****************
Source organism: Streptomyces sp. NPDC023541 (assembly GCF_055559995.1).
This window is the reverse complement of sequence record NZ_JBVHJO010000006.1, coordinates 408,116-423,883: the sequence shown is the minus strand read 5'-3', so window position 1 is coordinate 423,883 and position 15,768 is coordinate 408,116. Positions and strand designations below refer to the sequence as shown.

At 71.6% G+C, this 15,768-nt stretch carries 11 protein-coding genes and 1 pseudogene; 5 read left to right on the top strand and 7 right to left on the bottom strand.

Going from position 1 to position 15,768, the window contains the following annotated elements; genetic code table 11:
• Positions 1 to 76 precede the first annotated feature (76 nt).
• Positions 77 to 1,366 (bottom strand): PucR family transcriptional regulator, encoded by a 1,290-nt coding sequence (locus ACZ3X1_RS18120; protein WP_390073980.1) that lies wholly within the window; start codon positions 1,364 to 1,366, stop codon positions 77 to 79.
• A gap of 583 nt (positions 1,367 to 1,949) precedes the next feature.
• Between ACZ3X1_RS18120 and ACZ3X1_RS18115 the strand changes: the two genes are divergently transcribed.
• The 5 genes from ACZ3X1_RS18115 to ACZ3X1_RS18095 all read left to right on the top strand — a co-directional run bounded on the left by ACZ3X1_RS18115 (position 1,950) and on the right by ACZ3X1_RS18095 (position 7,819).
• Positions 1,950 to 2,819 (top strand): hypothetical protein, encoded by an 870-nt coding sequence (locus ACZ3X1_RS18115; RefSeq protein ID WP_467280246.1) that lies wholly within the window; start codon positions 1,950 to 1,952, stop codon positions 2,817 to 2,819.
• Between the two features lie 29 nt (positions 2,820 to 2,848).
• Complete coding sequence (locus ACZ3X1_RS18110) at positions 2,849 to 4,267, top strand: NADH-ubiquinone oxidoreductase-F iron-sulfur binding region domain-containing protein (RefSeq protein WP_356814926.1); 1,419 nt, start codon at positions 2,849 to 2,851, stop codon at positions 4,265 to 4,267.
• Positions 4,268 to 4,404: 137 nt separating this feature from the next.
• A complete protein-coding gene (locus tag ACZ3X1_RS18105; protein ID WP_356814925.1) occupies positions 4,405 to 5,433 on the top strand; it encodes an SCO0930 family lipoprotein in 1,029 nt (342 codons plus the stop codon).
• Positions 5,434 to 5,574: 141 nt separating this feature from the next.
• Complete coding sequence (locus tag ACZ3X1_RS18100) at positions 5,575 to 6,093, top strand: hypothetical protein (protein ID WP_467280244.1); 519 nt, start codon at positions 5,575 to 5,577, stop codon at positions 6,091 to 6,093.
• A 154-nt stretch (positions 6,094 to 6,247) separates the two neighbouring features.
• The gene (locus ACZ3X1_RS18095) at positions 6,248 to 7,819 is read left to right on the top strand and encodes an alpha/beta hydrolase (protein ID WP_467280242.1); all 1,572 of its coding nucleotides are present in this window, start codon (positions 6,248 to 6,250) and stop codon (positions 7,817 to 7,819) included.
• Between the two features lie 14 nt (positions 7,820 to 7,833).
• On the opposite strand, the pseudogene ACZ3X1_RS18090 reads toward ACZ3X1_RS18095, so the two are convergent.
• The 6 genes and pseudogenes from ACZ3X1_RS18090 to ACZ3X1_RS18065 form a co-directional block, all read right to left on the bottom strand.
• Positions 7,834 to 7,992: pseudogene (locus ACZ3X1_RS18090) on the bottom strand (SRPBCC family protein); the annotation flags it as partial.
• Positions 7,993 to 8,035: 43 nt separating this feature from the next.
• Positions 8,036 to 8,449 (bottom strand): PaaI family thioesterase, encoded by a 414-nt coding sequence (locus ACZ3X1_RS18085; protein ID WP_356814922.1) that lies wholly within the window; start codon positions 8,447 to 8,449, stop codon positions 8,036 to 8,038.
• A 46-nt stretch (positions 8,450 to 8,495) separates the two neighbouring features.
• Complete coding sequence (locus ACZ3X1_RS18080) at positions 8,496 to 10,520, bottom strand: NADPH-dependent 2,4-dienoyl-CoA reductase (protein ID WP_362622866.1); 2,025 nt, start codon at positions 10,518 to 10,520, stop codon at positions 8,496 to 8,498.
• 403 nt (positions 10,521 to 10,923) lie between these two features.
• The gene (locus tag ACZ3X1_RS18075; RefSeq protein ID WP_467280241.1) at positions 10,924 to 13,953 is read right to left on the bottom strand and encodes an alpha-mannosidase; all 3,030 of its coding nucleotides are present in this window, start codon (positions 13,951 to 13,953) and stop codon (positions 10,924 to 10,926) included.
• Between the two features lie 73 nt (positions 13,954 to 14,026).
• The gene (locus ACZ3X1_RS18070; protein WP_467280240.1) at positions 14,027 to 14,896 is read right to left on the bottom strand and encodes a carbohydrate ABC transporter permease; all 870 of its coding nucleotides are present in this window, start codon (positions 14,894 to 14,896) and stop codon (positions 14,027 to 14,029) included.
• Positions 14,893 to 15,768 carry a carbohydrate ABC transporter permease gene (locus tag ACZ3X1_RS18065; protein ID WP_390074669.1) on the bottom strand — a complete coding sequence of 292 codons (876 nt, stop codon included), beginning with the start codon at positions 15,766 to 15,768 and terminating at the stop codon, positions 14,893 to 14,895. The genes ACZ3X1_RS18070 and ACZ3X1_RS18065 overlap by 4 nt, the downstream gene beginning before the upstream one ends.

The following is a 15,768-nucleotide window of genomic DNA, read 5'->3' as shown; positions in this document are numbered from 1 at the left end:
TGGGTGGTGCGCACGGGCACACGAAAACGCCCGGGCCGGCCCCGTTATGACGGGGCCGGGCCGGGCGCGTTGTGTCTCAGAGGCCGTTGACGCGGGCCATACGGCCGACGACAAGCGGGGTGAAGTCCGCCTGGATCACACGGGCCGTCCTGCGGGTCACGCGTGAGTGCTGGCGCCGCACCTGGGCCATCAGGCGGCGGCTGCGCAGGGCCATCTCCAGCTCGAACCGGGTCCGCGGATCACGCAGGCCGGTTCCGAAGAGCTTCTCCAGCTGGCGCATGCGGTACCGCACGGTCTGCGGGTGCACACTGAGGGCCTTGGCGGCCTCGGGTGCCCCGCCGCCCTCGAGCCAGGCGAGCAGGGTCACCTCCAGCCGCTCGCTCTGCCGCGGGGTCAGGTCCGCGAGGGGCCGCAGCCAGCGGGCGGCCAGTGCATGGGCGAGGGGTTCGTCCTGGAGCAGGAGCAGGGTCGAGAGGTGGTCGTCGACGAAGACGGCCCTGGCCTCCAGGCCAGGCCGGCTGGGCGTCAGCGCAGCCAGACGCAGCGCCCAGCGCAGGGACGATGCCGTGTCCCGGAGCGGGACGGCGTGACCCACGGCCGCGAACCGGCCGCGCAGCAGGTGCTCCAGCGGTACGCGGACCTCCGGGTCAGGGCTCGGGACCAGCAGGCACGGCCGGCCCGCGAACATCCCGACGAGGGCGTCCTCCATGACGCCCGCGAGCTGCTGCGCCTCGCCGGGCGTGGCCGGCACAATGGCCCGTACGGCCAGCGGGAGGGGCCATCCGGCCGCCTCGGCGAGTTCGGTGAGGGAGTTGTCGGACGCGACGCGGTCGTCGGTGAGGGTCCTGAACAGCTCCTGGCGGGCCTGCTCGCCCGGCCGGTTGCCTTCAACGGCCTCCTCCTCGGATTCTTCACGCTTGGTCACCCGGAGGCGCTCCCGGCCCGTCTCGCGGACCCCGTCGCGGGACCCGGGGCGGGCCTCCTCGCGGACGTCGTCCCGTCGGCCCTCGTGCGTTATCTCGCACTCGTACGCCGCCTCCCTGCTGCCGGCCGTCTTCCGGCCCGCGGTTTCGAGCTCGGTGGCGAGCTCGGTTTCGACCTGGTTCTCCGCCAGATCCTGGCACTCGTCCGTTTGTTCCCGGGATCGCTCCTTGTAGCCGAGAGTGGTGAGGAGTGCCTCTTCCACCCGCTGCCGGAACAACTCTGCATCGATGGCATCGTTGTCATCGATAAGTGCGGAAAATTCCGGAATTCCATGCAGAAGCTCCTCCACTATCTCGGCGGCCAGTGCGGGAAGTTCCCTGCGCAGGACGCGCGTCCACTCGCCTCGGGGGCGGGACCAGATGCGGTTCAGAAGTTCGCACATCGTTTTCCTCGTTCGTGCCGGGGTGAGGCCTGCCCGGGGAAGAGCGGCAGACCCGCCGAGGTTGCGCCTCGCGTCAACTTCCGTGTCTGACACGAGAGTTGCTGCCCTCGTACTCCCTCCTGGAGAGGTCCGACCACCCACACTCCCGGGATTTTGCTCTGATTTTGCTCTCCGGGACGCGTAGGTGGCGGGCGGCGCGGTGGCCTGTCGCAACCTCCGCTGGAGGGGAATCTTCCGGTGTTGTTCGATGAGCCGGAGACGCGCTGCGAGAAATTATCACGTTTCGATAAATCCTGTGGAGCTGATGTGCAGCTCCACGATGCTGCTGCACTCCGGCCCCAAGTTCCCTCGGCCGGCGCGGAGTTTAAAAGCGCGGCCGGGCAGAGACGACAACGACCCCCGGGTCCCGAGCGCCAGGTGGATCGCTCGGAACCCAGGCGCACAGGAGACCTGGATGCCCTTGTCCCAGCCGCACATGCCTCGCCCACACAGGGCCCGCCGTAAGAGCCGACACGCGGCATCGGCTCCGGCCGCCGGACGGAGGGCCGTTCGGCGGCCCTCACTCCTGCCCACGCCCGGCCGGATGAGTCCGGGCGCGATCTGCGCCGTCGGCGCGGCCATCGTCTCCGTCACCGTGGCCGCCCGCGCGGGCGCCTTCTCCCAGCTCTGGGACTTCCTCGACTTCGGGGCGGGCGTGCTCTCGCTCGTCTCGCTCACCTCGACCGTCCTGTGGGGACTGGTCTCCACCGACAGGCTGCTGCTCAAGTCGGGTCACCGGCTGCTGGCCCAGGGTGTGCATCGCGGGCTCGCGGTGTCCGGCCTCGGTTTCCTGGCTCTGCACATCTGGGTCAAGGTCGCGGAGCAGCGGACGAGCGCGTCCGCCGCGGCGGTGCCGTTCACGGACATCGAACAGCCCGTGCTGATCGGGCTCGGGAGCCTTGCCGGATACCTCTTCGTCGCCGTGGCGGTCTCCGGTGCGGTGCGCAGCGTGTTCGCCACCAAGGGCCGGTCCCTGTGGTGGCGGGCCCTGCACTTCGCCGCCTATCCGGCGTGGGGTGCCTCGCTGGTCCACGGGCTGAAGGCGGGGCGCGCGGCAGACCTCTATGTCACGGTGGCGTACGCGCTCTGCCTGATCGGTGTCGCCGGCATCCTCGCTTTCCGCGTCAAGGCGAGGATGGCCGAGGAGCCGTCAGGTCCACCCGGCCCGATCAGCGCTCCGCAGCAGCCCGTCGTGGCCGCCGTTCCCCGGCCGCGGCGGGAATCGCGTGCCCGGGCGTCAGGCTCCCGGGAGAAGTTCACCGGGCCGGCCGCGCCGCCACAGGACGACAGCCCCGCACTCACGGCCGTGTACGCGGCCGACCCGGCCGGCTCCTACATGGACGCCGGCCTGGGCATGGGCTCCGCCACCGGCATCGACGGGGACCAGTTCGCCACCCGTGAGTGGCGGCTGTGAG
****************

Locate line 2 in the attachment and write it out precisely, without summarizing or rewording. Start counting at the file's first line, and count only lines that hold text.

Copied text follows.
This window is the reverse complement of sequence record NZ_JBVHJO010000006.1, coordinates 408,116-423,883: the sequence shown is the minus strand read 5'-3', so window position 1 is coordinate 423,883 and position 15,768 is coordinate 408,116. Positions and strand designations below refer to the sequence as shown.